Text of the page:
The cab speeds through the farmlands surrounding the highways, occasionally slowing to let the farmers leading the sheep and goats pass by. The scenario almost resembles our blind faith in religion. We were just dozing off when we caught this moment and began discussing how our entire questionnaire doesn’t hold the question “why”. Why can we,the citizens of a secular nation, not offer Salah(Muslim prayers) and chant Bhajans(Hindu prayers) in the same place? Why do we need to allot different days to people of different faiths to do the very same thing-pray?
As the scene changes from large green fields to crowded kutcha settlements of Dhar, our destination seems to be close. Shuttered warehouse shops and car-repair garages are lined up on the streets, huge banyan trees cast even larger silhouettes on the deserted roads. A right and a left turn later we arrive in front of a monument of antiquity.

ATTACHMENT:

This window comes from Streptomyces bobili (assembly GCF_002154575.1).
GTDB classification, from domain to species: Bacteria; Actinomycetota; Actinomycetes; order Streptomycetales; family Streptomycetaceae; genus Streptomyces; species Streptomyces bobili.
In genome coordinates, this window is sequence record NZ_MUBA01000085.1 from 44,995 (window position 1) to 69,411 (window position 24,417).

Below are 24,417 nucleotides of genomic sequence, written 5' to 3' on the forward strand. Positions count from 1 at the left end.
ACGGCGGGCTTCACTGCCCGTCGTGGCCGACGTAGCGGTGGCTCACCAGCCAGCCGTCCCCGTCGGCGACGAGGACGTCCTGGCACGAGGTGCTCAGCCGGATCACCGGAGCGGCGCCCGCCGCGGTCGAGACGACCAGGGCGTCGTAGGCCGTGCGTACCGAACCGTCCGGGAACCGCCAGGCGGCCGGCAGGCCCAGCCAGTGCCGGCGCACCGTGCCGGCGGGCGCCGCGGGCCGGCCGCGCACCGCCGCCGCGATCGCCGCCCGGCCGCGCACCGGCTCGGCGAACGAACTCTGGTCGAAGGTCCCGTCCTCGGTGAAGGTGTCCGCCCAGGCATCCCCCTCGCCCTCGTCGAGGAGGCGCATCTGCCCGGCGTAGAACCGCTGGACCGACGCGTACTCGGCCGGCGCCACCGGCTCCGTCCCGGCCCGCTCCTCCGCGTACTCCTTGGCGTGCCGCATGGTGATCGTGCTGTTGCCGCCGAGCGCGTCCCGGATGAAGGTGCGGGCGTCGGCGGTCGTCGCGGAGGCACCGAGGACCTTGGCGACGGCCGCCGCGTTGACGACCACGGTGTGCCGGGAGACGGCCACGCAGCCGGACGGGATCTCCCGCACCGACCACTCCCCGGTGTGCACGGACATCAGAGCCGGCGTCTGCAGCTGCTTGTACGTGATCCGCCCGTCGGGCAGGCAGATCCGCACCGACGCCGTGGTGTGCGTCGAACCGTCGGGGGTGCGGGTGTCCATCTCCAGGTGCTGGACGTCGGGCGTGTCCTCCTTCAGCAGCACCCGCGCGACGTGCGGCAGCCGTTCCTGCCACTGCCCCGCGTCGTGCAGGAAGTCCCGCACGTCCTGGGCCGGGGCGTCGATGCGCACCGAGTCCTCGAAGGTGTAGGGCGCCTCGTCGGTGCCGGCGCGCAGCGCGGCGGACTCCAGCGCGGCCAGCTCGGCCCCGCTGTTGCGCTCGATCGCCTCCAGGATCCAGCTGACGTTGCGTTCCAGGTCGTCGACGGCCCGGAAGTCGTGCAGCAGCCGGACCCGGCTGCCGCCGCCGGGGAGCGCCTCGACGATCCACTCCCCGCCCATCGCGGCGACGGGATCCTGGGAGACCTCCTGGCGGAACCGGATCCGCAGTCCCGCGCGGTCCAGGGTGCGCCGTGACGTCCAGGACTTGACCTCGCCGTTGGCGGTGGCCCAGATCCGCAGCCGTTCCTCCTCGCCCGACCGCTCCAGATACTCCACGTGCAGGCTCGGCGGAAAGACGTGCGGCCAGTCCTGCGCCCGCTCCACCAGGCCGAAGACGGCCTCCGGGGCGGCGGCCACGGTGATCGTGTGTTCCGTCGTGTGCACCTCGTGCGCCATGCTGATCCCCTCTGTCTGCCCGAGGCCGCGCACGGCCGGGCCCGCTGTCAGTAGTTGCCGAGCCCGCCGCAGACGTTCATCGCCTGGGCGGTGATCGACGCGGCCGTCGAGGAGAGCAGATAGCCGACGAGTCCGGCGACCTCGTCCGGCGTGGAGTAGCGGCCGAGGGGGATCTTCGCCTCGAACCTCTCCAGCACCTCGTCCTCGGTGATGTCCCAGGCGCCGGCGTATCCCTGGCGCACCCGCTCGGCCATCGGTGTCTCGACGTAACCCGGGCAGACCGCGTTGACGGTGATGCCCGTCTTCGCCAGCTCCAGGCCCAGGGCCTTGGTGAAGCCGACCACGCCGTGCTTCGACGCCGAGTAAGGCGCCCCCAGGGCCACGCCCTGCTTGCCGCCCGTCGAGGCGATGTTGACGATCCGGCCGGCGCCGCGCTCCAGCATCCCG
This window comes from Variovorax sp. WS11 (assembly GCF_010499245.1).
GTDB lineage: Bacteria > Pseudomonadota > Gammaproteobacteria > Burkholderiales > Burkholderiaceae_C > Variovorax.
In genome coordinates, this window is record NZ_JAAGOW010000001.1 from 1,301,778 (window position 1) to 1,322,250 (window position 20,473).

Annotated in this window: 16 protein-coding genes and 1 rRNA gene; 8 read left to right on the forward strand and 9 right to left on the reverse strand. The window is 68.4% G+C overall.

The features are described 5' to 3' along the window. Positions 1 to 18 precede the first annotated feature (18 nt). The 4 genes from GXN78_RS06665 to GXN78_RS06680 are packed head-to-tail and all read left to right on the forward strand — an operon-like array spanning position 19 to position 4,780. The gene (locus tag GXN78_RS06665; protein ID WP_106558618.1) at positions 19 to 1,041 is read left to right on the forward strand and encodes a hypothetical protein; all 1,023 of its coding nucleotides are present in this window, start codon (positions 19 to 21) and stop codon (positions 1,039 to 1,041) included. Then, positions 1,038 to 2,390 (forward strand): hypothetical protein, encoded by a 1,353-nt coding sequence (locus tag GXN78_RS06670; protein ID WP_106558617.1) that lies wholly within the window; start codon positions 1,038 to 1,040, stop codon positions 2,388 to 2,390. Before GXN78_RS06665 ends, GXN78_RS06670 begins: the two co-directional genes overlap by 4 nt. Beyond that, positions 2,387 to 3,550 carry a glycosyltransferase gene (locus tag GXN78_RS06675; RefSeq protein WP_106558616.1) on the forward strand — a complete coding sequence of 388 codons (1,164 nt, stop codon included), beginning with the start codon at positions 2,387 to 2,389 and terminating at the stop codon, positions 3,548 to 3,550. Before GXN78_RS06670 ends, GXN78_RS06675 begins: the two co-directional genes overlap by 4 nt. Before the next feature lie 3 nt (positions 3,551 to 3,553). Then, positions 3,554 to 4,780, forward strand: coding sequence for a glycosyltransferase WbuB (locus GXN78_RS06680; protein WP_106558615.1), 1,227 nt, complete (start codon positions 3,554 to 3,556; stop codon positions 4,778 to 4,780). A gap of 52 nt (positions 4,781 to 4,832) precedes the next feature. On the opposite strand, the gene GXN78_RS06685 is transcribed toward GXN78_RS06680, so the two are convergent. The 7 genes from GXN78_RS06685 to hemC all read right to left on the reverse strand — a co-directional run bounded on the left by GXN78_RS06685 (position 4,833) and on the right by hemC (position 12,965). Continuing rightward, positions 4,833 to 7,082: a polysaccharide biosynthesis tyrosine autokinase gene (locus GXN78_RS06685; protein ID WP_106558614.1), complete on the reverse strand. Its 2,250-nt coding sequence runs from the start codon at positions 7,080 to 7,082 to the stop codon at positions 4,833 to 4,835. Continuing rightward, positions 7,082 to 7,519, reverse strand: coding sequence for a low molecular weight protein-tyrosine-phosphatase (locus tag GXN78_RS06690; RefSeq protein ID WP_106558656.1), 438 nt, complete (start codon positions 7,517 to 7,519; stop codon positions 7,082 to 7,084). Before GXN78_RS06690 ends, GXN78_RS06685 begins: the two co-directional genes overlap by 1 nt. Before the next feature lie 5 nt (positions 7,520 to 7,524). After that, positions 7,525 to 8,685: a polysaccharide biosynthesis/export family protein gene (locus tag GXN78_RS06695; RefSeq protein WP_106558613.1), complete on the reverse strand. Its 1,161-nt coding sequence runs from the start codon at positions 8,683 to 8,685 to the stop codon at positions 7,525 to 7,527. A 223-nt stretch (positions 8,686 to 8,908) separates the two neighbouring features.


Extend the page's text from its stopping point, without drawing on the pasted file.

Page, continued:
Bhojshala, before being converted into a mosque by the Delhi Sultanate, was a temple for worshiping Goddess Saraswati. It is now a prestigious archaeological site which is shared by Hindus as well as Muslims to pay respect to their deities. At the entrance, we find a vendor selling roses at this odd hour of five in the morning. He says he resides here; he has taken refuge in the home of his God.
“You’re standing in the middle of the middle, surrounded by narrow corridors on all sides. They seem to be closing in on you. Where do you run to escape? You realize it’s time you learn to fly.”
A narrow passage opening into an expansive open to sky courtyard sets our lungs free. The cold air in the winter morning feels gushed, the stack effect seems to sweep in the winter winds.